A bar owner who feared a proposed apartment development would mean noise complaints has lost his bid to stop the plan going head.
Hotel owner Terry Sloan, whose pub, Biddy Kate’s, sits directly opposite the site of the proposed apartments, was worried future tenants would find it too noisy.
But a decision by a council-appointed commissioner found the pub, which includes an upstairs backpackers, was unlikely to be the target of noise gripes.
He highlighted that the pub was already able to operate with “noise sensitive activity” – its own visitor accommodation.
In his official decision, commissioner Julian Ironside says the decision rested on whether Biddy Kate’s would suffer unreasonable constraints from residential use of the Porse building.
“I recognise that permanent residents may have or develop different expectations in terms of a night-time noise environment,” Julian says.
“However, I do not consider that the establishment of residential activity in the Porse building is contrary to the expectations for the Central Business Zone or is incompatible with the business activities undertaken on the Criterion Hotel site.
“The issue of night-time noise is in my view adequately addressed by the refurbishment details for the proposed apartments.”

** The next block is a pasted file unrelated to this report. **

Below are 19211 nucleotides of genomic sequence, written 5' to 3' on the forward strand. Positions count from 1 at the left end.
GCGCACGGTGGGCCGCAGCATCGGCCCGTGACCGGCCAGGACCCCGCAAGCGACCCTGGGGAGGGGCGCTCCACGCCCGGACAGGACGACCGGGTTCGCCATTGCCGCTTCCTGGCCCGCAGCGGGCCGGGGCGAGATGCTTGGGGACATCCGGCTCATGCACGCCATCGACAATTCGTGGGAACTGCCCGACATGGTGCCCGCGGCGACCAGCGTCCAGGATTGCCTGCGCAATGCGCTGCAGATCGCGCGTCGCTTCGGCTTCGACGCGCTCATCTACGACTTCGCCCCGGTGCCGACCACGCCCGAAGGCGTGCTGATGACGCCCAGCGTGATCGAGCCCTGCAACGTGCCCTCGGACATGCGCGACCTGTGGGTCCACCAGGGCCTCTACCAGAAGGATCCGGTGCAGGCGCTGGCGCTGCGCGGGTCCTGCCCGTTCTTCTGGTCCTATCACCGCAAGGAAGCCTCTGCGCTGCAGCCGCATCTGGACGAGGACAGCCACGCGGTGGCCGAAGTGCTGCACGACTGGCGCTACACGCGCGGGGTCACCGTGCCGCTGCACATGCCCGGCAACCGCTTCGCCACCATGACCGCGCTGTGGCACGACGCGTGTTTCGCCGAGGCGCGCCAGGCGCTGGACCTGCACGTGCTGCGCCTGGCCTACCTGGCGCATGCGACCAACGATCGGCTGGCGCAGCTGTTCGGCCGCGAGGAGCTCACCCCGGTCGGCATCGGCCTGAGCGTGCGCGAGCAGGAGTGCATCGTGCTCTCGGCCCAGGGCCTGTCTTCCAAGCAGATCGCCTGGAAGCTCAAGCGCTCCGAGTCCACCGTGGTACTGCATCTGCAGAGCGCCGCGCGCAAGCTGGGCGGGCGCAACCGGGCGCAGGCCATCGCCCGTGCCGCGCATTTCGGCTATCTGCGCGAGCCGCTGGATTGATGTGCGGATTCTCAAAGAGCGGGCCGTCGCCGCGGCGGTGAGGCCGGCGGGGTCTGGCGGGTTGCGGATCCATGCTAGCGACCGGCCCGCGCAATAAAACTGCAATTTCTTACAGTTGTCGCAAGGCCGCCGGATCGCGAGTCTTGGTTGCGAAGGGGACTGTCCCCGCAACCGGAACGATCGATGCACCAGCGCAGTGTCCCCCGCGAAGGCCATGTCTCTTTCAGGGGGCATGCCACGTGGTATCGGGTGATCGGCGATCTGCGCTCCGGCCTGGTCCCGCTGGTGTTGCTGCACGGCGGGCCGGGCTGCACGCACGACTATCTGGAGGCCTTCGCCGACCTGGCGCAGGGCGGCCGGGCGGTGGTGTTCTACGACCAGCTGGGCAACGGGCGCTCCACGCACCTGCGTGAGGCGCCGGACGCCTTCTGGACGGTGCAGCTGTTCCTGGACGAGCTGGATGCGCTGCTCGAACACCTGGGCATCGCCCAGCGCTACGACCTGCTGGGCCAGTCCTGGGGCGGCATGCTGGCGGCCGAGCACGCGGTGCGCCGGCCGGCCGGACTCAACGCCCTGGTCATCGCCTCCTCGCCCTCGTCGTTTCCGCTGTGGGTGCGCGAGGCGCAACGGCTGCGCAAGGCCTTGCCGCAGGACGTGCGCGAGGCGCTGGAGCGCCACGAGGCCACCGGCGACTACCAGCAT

The apartments ranging in floor area from 62 square metres to 110 square metres, have been in the pipeline for building owners TH Barnes & Co since late last year.
Consents show vacant shop frontage on the street could be converted to a car parking garage and storage for each of the units.
The car parking garage entrance would require the loading zone on the street to be moved or removed.
Originally built for the Inland Revenue Department in 1987, the government agency downsized and quit the region shortly after completion.
Since then, the building has been largely vacant.
Council documents show TH Barnes & Co engaged a lawyer to draft a ‘Noise and Nuisance’ agreement that could be signed by both parties ahead of the development.
The documents were not signed by Terry, it says.
Plans for the apartment include double glazed windows to minimise sound intrusion and an acoustic engineer’s report found the apartments comply with the noise rule for residential activity within the CBD.